Do the Right Thing

A clear conscience is one prerequisite for happiness. You can have more money than you could ever spend, live in a beautiful mansion, own a sports car collection rivaling Jay Leno’s — and if your conscience is burdened, you will not be happy.

This is a human trait and one which seems fairly universal. Even the meanest of murderers and scoundrels invent ways to place blame upon their victims in order to pacify their own consciences.

How do we keep our consciences clean in the real world? Ronald Reagan had the answer to that question when he said “There are no easy answers’ but there are simple answers. We must have the courage to do what we know is morally right.”

That’s how you keep your conscience clean — you do the morally right thing every single time. Often, the morally right path is the harder path, the less pleasant path, the more costly path, the more dangerous path — a path with no redeeming qualities other than that it is the right path.

What do we do if we have strayed from the purer path? We must find ways to make peace with our consciences. This is not a religious act, this is a human act. Religion may be able to help some of us find peace with our Gods — but we alone must make peace with ourselves.

We must forgive ourselves for our past mistakes without enabling ourselves to accept future mistakes. For most of us — for the best of us — that forgiveness does not come cheap. There is a show on television now called My Name is Earl, where the main character tries to undo all of the wrongs he has done in his life. Luckily, very few of us have a list of wrongs as long as Earl’s!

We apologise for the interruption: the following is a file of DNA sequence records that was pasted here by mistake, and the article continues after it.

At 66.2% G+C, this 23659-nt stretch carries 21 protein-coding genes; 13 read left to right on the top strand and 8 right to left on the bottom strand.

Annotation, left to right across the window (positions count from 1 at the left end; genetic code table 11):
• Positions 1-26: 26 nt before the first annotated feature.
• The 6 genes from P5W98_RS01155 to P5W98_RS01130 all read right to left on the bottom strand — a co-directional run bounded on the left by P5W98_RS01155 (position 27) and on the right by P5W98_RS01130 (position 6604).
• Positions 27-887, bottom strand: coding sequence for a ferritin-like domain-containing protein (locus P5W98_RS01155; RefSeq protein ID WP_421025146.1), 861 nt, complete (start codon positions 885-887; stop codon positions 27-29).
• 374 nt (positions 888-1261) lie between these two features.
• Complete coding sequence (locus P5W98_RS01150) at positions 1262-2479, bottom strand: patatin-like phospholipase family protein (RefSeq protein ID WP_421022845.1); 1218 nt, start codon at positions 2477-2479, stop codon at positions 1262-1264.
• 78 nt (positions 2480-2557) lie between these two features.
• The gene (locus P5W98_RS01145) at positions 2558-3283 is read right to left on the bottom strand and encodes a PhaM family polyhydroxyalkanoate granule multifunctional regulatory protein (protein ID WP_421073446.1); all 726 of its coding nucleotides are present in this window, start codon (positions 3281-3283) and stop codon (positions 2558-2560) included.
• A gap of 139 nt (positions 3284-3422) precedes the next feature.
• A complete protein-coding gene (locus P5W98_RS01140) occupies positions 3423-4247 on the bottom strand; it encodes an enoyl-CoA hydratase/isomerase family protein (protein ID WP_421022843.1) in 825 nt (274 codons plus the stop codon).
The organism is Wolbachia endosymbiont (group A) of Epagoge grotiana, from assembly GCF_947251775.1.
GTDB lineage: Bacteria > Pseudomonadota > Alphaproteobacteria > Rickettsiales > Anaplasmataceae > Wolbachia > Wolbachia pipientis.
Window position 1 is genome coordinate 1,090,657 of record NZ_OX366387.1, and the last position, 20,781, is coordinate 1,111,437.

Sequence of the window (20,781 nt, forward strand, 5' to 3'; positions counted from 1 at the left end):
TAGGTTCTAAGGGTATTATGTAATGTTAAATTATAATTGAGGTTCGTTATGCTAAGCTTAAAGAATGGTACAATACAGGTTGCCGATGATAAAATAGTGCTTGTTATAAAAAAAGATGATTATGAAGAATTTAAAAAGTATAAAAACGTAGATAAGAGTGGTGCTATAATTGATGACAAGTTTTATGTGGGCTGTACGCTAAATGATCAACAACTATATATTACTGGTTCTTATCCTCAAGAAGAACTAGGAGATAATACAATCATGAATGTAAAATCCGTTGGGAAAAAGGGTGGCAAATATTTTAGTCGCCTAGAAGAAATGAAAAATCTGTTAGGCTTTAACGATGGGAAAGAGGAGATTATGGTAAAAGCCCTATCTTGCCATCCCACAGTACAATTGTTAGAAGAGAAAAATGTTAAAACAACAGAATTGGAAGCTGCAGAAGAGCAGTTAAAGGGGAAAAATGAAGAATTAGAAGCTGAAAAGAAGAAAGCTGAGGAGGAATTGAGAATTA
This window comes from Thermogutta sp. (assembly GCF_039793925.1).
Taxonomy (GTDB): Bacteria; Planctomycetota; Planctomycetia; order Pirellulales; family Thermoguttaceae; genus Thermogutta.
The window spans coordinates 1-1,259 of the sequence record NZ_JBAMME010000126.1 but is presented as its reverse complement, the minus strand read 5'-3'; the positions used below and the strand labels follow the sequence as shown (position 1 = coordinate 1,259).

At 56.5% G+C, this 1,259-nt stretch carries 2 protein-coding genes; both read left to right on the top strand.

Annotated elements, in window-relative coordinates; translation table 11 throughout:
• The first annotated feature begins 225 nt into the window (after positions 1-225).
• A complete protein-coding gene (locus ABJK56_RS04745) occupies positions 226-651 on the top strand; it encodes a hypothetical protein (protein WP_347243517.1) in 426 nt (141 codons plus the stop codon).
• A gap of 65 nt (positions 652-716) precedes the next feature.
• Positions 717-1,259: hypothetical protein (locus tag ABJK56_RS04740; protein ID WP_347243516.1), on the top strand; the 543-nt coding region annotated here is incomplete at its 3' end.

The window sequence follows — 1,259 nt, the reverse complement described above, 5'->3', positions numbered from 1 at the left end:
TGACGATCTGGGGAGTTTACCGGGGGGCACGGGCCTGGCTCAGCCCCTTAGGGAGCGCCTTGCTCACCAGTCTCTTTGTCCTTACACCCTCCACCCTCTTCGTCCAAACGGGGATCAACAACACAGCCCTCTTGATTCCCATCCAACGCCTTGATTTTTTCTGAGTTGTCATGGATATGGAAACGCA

My Name is Earl does, however, give us insight into the path towards self-forgiveness and happiness. That path involves making the world a better place. Often, we cannot fix the things we break. We can’t repair every injured feeling. We can’t bring people back to life. However, we can devote our time and energies to making up to the world as a whole for our shortcomings. This is not an easy answer, but it is a simple answer.

As Mark Twain said, “Let us endeavor to live so that when we come to die even the undertaker will be sorry.” That is the path which brings lasting happiness to our lives.

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This entry was posted on Monday, July 10th, 2017 at 2:39 pm and is filed under Uncategorized. You can follow any responses to this entry through the RSS 2.0 feed. You can skip to the end and leave a response. Pinging is currently not allowed.

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